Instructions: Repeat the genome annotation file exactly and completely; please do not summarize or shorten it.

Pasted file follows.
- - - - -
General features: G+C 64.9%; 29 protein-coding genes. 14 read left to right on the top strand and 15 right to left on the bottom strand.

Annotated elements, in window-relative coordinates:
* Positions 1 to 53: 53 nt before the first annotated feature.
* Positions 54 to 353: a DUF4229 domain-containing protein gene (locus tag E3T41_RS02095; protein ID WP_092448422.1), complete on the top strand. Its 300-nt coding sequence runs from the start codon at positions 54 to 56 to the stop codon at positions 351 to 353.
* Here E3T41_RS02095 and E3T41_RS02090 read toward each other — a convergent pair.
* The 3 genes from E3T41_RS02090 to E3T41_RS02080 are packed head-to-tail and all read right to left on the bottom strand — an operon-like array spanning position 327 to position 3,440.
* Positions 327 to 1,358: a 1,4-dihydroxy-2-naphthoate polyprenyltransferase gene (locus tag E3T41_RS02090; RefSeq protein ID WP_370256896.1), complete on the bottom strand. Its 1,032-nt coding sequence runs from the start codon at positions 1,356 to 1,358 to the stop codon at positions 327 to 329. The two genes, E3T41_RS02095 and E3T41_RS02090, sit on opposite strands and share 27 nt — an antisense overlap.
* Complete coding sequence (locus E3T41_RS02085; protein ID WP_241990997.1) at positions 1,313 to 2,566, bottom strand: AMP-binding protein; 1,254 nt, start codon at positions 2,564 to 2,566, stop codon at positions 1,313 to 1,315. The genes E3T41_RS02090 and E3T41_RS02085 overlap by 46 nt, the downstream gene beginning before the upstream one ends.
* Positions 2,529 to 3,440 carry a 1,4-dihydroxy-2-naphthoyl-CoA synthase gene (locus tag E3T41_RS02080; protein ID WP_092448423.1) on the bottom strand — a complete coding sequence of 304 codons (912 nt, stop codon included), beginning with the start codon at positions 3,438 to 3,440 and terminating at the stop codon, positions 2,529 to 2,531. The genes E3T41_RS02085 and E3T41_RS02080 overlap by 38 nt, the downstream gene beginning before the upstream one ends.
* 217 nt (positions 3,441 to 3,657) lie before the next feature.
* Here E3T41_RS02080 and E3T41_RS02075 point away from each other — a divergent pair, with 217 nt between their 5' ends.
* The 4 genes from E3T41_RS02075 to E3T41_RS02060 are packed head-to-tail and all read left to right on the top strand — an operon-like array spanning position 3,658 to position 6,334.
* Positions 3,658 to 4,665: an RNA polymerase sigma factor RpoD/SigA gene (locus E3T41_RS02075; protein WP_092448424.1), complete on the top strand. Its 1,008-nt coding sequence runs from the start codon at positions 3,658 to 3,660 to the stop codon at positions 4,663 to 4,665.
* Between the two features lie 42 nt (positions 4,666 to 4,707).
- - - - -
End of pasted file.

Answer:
General features: G+C 64.9%; 29 protein-coding genes. 14 read left to right on the top strand and 15 right to left on the bottom strand.

Annotated elements, in window-relative coordinates:
* Positions 1 to 53: 53 nt before the first annotated feature.
* Positions 54 to 353: a DUF4229 domain-containing protein gene (locus tag E3T41_RS02095; protein ID WP_092448422.1), complete on the top strand. Its 300-nt coding sequence runs from the start codon at positions 54 to 56 to the stop codon at positions 351 to 353.
* Here E3T41_RS02095 and E3T41_RS02090 read toward each other — a convergent pair.
* The 3 genes from E3T41_RS02090 to E3T41_RS02080 are packed head-to-tail and all read right to left on the bottom strand — an operon-like array spanning position 327 to position 3,440.
* Positions 327 to 1,358: a 1,4-dihydroxy-2-naphthoate polyprenyltransferase gene (locus tag E3T41_RS02090; RefSeq protein ID WP_370256896.1), complete on the bottom strand. Its 1,032-nt coding sequence runs from the start codon at positions 1,356 to 1,358 to the stop codon at positions 327 to 329. The two genes, E3T41_RS02095 and E3T41_RS02090, sit on opposite strands and share 27 nt — an antisense overlap.
* Complete coding sequence (locus E3T41_RS02085; protein ID WP_241990997.1) at positions 1,313 to 2,566, bottom strand: AMP-binding protein; 1,254 nt, start codon at positions 2,564 to 2,566, stop codon at positions 1,313 to 1,315. The genes E3T41_RS02090 and E3T41_RS02085 overlap by 46 nt, the downstream gene beginning before the upstream one ends.
* Positions 2,529 to 3,440 carry a 1,4-dihydroxy-2-naphthoyl-CoA synthase gene (locus tag E3T41_RS02080; protein ID WP_092448423.1) on the bottom strand — a complete coding sequence of 304 codons (912 nt, stop codon included), beginning with the start codon at positions 3,438 to 3,440 and terminating at the stop codon, positions 2,529 to 2,531. The genes E3T41_RS02085 and E3T41_RS02080 overlap by 38 nt, the downstream gene beginning before the upstream one ends.
* 217 nt (positions 3,441 to 3,657) lie before the next feature.
* Here E3T41_RS02080 and E3T41_RS02075 point away from each other — a divergent pair, with 217 nt between their 5' ends.
* The 4 genes from E3T41_RS02075 to E3T41_RS02060 are packed head-to-tail and all read left to right on the top strand — an operon-like array spanning position 3,658 to position 6,334.
* Positions 3,658 to 4,665: an RNA polymerase sigma factor RpoD/SigA gene (locus E3T41_RS02075; protein WP_092448424.1), complete on the top strand. Its 1,008-nt coding sequence runs from the start codon at positions 3,658 to 3,660 to the stop codon at positions 4,663 to 4,665.
* Between the two features lie 42 nt (positions 4,666 to 4,707).